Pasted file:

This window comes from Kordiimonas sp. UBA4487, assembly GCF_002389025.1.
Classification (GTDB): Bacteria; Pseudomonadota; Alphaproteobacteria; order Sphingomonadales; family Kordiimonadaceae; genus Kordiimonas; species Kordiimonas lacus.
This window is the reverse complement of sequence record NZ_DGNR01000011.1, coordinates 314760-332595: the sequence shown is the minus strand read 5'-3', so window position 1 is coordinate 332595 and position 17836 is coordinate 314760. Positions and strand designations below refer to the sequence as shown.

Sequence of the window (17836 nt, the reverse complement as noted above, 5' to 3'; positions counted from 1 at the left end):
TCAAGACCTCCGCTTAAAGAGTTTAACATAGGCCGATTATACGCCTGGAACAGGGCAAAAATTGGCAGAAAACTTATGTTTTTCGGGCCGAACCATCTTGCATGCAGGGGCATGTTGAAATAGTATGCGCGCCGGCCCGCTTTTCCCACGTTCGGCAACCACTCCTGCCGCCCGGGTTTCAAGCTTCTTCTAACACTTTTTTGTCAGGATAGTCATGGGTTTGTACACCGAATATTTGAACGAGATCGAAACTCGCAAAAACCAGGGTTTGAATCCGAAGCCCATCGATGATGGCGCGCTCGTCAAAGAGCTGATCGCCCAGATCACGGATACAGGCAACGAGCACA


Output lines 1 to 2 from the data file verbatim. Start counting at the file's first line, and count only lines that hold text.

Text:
This window comes from Kordiimonas sp. UBA4487, assembly GCF_002389025.1.
Classification (GTDB): Bacteria; Pseudomonadota; Alphaproteobacteria; order Sphingomonadales; family Kordiimonadaceae; genus Kordiimonas; species Kordiimonas lacus.